Causes & Symptoms

In more than half of epilepsy cases, doctors will not be able to identify a cause. These epilepsy cases, called idiopathic epilepsy, make up 60 to 70 percent of epilepsy cases.

The four most common causes of epilepsy are:

  • Brain infection: Infections such as AIDS, meningitis, and viral encephalitis have been shown to cause epilepsy.


  • Brain tumour: Tumours in the brain can interrupt normal brain cell activity and cause seizures.


  • Head trauma: Head injuries can lead to epilepsy. These injuries may include sports injuries, falls, or accidents.


  • Stroke: Vascular diseases and conditions, such as stroke, interrupt the brain’s ability to function normally. This can cause epilepsy.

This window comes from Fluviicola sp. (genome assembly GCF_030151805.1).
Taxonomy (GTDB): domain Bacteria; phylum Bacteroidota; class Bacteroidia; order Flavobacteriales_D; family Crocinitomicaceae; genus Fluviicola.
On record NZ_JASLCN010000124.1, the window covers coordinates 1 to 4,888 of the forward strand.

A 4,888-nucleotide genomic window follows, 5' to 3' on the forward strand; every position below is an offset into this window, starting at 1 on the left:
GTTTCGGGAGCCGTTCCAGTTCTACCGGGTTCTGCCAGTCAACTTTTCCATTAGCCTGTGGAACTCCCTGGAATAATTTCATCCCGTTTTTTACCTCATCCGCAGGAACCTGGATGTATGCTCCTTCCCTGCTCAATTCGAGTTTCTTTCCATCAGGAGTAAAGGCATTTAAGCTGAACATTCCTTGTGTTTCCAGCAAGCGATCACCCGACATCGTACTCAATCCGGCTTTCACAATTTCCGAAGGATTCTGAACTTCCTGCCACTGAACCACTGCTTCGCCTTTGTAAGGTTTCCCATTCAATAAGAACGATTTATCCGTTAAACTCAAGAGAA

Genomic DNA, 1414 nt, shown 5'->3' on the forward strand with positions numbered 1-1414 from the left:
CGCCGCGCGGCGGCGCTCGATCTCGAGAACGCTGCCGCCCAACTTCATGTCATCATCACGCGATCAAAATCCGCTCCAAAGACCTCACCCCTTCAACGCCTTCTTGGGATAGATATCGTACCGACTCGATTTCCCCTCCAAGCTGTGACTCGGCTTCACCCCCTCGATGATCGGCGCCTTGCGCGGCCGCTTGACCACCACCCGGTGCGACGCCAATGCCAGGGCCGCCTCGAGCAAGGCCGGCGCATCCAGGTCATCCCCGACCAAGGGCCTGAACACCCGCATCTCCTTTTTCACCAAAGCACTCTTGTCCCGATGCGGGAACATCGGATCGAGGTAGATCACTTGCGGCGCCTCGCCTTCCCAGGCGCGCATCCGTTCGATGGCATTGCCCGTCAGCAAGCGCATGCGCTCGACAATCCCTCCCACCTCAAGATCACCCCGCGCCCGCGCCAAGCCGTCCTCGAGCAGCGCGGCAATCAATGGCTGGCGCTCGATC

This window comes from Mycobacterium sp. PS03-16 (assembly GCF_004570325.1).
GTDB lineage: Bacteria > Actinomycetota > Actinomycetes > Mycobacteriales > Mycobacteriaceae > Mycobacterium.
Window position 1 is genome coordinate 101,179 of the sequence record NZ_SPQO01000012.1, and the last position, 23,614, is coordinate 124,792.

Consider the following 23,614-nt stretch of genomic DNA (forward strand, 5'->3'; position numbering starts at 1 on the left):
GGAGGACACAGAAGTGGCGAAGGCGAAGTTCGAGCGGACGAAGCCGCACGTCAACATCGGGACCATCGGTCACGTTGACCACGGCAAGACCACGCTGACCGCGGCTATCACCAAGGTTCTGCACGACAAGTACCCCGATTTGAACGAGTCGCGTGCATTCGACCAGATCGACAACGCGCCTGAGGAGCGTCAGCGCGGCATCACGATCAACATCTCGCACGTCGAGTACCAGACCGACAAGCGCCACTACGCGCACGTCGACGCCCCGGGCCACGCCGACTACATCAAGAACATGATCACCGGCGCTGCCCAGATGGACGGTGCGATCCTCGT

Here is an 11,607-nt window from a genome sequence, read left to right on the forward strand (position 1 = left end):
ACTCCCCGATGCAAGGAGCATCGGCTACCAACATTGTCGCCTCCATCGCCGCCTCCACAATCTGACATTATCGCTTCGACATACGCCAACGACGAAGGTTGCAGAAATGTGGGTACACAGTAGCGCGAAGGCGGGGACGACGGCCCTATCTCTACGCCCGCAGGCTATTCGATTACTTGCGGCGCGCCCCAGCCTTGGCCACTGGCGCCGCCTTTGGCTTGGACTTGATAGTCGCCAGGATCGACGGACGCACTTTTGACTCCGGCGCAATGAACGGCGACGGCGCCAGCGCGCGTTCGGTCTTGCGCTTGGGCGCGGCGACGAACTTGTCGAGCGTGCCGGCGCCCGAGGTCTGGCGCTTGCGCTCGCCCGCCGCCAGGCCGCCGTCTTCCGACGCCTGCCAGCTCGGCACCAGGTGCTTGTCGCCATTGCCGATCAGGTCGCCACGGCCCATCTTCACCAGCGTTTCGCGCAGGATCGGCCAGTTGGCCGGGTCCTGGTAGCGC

Other epilepsy causes include:


  • Neurodevelopmental disorder: Autism and developmental conditions like it may cause epilepsy.


  • Genetic factors: Having a close family member with epilepsy increases your risk of developing epilepsy. This suggests an inherited gene may cause epilepsy. It’s also possible specific genes make a person more susceptible to environmental triggers that can lead to epilepsy.


  • Prenatal factors: During their development, fetuses are particularly sensitive to brain damage. This damage might be the result of physical damage, as well as poor nutrition and reduced oxygen. All of these factors could cause epilepsy or other brain abnormalities in children.


Symptoms of epilepsy depend on the type of seizure you’re experiencing and what parts of the brain are affected. Some common symptoms of epilepsy include:

  • A staring spell
  • Confusion
  • Loss of consciousness or recognition
  • Uncontrollable movement, often including jerking and pulling
  • Repetitive movements
  • Convulsing